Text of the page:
Consciousness
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Consciousness
It's a mystery...
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CONSCIOUSNESS - A conversation with Deepak Chopra and Stuart Hameroff

Description: Deepak Chopra and Stuart Hameroff take an in-depth dive into the science of consciousness.*

Stuart Hameroff, MD is a physician, Professor of Anesthesiology and Psychology, and Director of the Center for Consciousness Studies at the University of Arizona in Tucson. In medical school, Hameroff became interested in intelligent behavior of microtubules, protein lattices within brain neurons and other living cells. Hameroff developed theories of microtubules as self-organizing molecular computers, and teamed with Sir Roger Penrose on the controversial Penrose-Hameroff "Orch OR" model of consciousness. Based on quantum computing in brain microtubules, Orch OR connects brain activities to the most basic level of the universe -- fundamental spacetime geometry at the Planck scale. At that level, Penrose has proposed Platonic information guiding or influencing conscious choices and perceptions. Orch OR could be seen as providing a plausibility argument for non-locality and spirituality. Hameroff is also involved with clinical trials of transcranial ultrasound (TUS) for mood and cognitive dysfunction, and co-organizes the biennial interdisciplinary conference 'Toward a Science of Consciousness.'

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Burgaliere Corinne's curator insight, December 3, 2013 6:43 AM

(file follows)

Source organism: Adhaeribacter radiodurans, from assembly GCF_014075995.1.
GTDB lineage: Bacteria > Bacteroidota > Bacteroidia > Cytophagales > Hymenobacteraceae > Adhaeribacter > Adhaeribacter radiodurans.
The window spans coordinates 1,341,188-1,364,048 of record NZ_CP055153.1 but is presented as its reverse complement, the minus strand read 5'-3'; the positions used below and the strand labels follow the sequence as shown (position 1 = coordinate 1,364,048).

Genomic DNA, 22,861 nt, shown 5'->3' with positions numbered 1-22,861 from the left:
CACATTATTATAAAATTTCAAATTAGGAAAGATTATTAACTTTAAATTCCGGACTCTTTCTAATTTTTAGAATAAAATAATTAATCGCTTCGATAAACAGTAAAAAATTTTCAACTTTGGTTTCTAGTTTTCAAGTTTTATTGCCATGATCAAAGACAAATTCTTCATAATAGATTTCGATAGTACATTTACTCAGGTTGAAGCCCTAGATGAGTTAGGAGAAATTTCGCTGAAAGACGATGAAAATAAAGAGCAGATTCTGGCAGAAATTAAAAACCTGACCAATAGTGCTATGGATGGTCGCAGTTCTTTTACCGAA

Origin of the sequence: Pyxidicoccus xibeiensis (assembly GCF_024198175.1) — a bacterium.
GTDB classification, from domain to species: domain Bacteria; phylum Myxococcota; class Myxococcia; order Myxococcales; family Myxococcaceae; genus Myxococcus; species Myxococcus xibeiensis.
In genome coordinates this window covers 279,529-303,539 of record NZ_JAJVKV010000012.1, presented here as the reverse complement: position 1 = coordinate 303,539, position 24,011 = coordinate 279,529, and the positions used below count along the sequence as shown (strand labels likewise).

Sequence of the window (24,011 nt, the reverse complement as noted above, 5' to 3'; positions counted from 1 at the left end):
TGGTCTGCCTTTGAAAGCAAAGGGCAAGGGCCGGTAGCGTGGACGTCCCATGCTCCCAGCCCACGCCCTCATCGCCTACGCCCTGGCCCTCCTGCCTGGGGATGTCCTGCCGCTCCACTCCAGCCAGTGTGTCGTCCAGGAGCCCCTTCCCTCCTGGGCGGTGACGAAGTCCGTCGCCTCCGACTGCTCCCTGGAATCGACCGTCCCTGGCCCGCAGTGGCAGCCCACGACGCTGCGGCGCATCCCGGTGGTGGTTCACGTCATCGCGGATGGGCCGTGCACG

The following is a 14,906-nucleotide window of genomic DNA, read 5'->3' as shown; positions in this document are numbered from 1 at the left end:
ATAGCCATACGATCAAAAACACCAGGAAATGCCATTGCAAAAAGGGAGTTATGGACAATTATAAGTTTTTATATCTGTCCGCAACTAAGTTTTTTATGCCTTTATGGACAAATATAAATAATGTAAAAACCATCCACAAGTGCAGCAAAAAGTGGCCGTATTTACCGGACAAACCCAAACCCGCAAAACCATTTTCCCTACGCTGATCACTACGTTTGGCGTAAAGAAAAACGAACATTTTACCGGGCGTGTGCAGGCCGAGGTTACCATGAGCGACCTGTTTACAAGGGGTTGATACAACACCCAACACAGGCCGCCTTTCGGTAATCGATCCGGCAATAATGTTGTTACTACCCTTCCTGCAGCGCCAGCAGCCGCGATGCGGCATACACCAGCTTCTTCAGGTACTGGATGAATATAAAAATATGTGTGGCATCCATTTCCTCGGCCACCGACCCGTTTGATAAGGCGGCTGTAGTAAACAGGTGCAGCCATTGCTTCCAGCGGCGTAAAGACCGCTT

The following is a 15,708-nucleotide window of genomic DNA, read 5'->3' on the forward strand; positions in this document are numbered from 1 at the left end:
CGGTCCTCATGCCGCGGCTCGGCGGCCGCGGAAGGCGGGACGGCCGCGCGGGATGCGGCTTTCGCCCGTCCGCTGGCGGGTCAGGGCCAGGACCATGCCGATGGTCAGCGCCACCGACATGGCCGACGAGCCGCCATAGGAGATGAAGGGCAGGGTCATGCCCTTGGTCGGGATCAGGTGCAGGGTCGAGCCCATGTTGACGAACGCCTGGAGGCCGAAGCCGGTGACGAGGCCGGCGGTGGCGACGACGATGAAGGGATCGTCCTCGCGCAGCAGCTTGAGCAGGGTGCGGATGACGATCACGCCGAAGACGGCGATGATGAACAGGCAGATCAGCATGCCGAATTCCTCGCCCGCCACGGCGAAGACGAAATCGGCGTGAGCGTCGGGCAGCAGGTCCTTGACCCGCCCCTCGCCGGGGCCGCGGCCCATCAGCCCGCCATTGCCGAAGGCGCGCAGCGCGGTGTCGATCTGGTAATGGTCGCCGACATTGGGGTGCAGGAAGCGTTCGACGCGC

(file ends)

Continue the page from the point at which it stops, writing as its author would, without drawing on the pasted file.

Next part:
Deepak choprah , idiscussion sur la conscience

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\On the Possibility of Panexperientialism

"Our concepts of experience are highly open ended. Because of the fundamentally bounded nature of p-consciousness, we cannot peer directly into other qualitative fields. We must, for instance, allow that a manta ray sensing electromagnetic radiation might have corresponding experiences that are completely foreign to us, just as a blind man must allow that those who can see have experiences that are completely foreign to him. Accordingly, we must allow that simpler and simpler beings might have more and more primitive forms of experience. As we move down this scale, there is no clear boundary at which point we are definitively forced to stop attributing experience. Our confidence may grow weaker for systems that increasingly do not resemble us, but weak confidence for a proposition does not amount to clear logical grounds for rejecting it outright."

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